You hear stracciatella often referred to as, “Italian egg drop soup,” which is fine, but knowing the name actually means little, torn rags, or shreds, works so much better metaphorically. 

When you’ve been run ragged, stracciatella is always there for you. After a long, infuriating day at work, you want something fast, filling, and comforting; ideally made with ingredients you already have on hand. This is all that, and less.

Sure, you could order some unhealthy, and expensive take-out, but that’s just a shame spiral waiting to happen. Better to beat up a few eggs with some cheese, and boil up the last of that homemade chicken stock, you made using this video.

By the way, if you’re a normal person, and don’t have homemade broth in the freezer, this works perfectly well with a high-quality, packaged broth. As you eat this, hopefully with some nice crusty bread, imagine all those little “rags” floating in the bowl are all your torn-up problems, both real and imagined. They were there, and then they were gone. You just won, with soup. I hope you give this stracciatella a try soon. Enjoy!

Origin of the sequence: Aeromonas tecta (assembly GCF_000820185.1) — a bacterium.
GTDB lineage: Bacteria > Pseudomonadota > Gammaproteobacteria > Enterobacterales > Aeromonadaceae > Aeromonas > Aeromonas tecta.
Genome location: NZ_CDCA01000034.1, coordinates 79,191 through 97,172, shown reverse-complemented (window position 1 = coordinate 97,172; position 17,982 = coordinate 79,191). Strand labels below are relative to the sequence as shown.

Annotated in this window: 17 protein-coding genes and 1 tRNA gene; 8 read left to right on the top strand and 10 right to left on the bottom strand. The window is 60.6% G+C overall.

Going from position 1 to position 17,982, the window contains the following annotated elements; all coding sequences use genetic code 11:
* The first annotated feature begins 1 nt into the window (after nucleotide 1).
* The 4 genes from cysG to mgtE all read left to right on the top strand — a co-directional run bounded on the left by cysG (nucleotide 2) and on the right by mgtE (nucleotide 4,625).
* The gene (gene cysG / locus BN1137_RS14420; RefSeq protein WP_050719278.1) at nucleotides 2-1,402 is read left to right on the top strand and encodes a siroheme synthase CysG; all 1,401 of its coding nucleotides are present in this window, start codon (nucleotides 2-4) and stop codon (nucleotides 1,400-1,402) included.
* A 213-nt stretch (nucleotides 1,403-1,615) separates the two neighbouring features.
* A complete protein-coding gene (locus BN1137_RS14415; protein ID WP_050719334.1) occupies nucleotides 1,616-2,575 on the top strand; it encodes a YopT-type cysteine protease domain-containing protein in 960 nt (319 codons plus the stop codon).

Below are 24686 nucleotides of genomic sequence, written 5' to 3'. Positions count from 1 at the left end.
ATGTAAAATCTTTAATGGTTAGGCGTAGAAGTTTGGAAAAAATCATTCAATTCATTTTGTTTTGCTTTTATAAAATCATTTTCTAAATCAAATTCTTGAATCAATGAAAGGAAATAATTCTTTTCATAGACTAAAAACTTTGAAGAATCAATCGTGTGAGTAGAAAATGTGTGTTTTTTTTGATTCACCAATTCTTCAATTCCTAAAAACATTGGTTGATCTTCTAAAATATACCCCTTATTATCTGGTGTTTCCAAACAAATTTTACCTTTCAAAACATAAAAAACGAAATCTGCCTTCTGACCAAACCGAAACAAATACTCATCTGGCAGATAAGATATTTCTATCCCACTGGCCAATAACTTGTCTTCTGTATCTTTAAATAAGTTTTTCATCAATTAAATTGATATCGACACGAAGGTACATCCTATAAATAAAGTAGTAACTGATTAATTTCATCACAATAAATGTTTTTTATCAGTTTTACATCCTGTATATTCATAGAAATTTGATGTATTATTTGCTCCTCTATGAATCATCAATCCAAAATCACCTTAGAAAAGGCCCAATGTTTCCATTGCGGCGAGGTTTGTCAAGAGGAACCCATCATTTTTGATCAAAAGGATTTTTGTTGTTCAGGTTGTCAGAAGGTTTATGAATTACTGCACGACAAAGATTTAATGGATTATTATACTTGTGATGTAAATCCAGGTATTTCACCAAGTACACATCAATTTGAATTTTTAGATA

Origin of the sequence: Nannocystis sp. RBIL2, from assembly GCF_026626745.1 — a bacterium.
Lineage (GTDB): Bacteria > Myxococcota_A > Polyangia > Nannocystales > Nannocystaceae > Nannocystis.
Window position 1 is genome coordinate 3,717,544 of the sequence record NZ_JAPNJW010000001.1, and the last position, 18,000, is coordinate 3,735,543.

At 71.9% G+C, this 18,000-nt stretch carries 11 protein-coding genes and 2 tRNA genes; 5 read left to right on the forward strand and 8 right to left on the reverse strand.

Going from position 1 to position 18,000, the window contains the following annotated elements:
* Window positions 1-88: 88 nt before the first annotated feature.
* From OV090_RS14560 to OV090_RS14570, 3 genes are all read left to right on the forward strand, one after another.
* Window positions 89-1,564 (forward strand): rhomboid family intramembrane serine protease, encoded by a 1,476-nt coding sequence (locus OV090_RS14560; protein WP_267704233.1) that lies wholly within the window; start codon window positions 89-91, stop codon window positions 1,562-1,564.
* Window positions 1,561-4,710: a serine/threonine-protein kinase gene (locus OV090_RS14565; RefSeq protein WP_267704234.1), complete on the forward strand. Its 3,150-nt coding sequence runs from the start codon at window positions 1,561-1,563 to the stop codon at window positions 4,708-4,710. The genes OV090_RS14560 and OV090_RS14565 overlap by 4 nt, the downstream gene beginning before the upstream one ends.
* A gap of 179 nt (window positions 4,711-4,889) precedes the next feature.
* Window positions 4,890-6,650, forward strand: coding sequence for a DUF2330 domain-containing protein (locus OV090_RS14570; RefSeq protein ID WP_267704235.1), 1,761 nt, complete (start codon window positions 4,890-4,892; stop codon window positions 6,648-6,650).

Makes 2 large or 4 appetizer sized portions:
6 cups nice rich chicken broth, seasoned to taste
3 large eggs
2 tbsp chopped fresh parsley
2 tablespoons semolina flour
1/2 ounce Parmigiano Reggiano (about 1/2 cup if grated on a microplane)
1/2 ounce Pecorino Romano cheese (about 1/2 cup if grated on a microplane)
salt and freshly ground black pepper to taste
pinch cayenne
pinch nutmeg
olive oil and pepper flakes to garnish

Friday, February 12, 2016

Torrone (Italian Nut & Nougat Confection) – A Stirring Valentine’s Day Treat

The theme of this torrone post was originally about making this gorgeous candy for your Valentine, but then I realized what would be even better than making this for your sweetheart, would be making with your sweetheart.

While very easy, this procedure does take about one and a half hours to complete, and most of that time is spent standing at the stove, stirring, which is why tag-teaming this Italian confection makes the job much easier, and I’ll assume a lot more fun.

By the way, this is the real way to make torrone, and by “real,” I mean the really old way. Today, most candy makers use a much faster method, where a caramelized sugar syrup is simply added to the whipped egg whites. I’ve tried this both ways, and while the modern technique is way faster, I much prefer this method. It seems to have more soul, whatever that means.